kris alan carter photography


Watch one episode of any run-of-the-mill true-crime documentary, and you’ll likely walk away knowing one absolute truth: Florida is a shit show. The people are unhinged from tip to top; the natural landscape—both flora and fauna—are murderous, blood thirsty, and probably poisonous. And then, of course, there’s the fucking weather, bad enough before climate change wreaked havoc on its already unpredictable and potentially catastrophic tendencies, which now keeps the Sunshine State under the constant threat of being submerged in the Atlantic for good. Then there's Kris Alan Carter. 


“It is what it is,” they say, or so will South Florida-based photographer and crime scene technician Kris Carter’s headstone say when our most penis-shaped state takes him down. For now though, Kris’s in-the-moment, bystander perspective to photography is giving viewers a glimpse into this country of disaster with a refreshing, dusted-over polish.

Kris talked to us recently about his work, his inspiration, and what he’s drinking.  


Foul South: Give us a little background on yourself—where were you born? What school did you go to? Why are you here?

Kris Carter: “It all started when I was born in Hialeah, and when I turned one my family moved out west to Pembroke Pines. I've been living here ever since. I went to school at Broward College and studied Crime Scene Technology and Forensic Photography. I graduated from BC this past summer.”


FS: What sparked your interest in photography and when?

 KC: “I can't really pinpoint what got me started on photography, but since I was probably 12 years old I enjoyed taking photos of things that I saw. Not necessarily in an artistic way, but to document. Every couple of years my family would do a huge month-long cross-country trip and I was exposed to new places. When I was around 15 one of my neighbors gave me a 35mm Olympus camera and that's what got me interested in film. Getting the negatives back from the lab was always exciting for me and I enjoyed having something tangible rather than just a digital file.”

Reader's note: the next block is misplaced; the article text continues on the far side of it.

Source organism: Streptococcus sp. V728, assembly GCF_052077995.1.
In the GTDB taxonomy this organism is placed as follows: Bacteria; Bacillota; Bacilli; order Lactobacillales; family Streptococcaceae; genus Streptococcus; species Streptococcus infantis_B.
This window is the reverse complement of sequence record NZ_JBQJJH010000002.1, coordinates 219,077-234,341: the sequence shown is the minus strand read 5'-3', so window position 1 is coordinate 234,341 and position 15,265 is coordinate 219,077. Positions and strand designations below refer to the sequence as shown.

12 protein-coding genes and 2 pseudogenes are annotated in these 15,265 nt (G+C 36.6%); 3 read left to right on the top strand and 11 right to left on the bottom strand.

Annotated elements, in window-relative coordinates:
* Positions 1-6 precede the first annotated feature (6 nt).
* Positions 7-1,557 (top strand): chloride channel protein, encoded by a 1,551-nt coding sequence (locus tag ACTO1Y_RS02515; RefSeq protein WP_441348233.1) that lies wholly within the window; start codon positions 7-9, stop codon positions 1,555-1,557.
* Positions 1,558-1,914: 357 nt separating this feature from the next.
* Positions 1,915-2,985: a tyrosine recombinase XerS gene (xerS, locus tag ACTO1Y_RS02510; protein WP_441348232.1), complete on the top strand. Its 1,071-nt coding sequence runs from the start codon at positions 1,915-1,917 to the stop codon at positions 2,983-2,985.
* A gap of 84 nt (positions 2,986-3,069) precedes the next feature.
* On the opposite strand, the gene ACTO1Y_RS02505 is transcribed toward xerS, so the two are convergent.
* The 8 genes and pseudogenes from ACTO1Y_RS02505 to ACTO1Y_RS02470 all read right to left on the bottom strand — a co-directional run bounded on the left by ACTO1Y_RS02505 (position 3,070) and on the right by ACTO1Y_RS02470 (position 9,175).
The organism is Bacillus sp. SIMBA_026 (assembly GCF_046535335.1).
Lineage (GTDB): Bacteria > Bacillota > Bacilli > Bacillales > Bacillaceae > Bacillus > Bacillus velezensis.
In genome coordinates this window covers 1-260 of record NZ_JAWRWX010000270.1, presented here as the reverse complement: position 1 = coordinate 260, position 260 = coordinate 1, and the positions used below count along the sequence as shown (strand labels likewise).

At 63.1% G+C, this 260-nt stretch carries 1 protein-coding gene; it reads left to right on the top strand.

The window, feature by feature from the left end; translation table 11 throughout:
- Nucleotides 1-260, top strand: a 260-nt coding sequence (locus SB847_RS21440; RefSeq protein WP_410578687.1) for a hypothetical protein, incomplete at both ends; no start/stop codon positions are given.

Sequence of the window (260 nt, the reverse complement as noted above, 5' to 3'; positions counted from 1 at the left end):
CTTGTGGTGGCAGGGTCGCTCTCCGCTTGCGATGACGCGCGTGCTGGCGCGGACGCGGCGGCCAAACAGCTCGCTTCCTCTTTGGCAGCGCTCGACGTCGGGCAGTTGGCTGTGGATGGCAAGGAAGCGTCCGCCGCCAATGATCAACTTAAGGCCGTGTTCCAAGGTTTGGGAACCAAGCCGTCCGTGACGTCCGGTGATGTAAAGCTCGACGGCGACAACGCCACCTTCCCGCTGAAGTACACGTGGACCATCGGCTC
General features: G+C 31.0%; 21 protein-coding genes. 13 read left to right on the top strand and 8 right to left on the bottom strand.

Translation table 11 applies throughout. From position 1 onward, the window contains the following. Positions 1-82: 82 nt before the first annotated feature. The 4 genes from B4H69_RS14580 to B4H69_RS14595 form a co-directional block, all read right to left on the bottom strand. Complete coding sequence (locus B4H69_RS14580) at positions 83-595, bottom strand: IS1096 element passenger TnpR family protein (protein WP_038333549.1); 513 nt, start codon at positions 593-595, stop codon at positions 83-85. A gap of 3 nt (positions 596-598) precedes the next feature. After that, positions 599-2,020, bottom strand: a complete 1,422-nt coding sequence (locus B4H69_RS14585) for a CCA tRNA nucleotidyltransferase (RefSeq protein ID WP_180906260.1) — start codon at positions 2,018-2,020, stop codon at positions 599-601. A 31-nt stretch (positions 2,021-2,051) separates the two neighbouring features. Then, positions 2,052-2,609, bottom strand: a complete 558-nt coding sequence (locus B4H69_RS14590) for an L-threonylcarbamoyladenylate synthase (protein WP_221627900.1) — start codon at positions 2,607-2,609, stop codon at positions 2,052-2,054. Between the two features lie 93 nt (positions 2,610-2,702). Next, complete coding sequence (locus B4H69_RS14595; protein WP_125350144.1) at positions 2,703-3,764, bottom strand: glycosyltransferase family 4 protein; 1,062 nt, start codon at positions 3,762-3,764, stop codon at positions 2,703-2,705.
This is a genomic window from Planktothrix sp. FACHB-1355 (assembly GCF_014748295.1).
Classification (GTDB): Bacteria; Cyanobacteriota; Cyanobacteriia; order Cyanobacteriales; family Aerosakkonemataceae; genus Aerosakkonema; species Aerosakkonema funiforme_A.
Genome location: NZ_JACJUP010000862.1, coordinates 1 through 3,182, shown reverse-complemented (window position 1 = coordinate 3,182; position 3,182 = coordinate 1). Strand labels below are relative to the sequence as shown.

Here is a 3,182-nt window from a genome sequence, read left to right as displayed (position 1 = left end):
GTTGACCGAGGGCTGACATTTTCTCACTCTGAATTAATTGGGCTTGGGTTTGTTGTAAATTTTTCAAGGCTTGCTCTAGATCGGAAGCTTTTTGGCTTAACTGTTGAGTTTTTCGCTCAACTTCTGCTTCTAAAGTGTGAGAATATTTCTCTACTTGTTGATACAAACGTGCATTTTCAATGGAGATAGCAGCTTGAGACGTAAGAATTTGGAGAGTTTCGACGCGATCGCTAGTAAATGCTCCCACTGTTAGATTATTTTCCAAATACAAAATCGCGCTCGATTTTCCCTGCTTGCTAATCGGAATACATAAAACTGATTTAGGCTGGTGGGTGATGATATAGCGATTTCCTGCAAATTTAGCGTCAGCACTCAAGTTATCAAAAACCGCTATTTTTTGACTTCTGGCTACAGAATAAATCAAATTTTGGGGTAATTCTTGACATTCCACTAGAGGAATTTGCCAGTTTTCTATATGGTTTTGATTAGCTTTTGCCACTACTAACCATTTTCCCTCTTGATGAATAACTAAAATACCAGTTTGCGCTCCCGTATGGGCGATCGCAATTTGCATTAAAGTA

FS: Why do you choose to shoot candids and undisturbed scenes rather than doing more studio work?

 KC: “I think there's a beauty in both undisturbed scenes and [conversely] the photographer playing a part by interrupting the subject. I've always found it fascinating that things can be existing and most people see them as mundane, everyday occurrences. It just takes someone to notice it and view it in a different light.”




FS: Camera and format of choice?

 KC: “It honestly depends on what type of work I'm trying to do, and my purpose for taking the photographs. I usually jump between 6x7 on a Mamiya 7, and 35mm on a Leica M3.”


FS: Living in Florida and working crime scenes, you’ve got to come across some weird shit. What’s the strangest series you’ve shot?

KC: “The rodeo. Growing up in South Florida, I was never introduced to traditional American activities like that. The first time I went to the rodeo, I felt completely out of place and like I stuck out like a sore thumb. I've gotten more comfortable over time, and realized [that] if you act like you're supposed to be there and know what you're doing, then no one really questions it.”


FS: Any upcoming shows or plans for your work?

 KC: “Not really. I’ve kind of taken a step back from putting my work out there and just focused on making and enjoying what I do.”


FS: Fair enough. What will be etched on your gravestone?

 KC: “It is what it is.”


FS: Describe your dream shoot.

KC: “This one is really tough. I've always been really into behind-the-scenes shots of movies. So maybe to be the still photographer for a Herzog film?”


FS: As far as inspiration is concerned: who inspires you most and why?

KC: “I really admire Diane Arbus' work and who she photographed. For that time period, and even today, her subjects were seen as outcasts and she saw them in a different light. She gave her attention to people that nobody else would.”


FS: What are you drinkin’?

 KC: “A Jarritos Club Soda is doing the job right now.”


FS: Share something most people don’t know about you. Keep in mind we don’t have a lawyer on staff.

 KC: “I'm not too secretive of person, so I think pretty much everything is out there. I used to know how to ride a unicycle, so there's that.”


Follow Kris Carter on Instagram @krisalancarter, and make sure to hit him with those DMs so we can strong-arm him into a gallery show where his ragged, off-hand style can be appreciated by more rich—and probably fucked—Florida residents.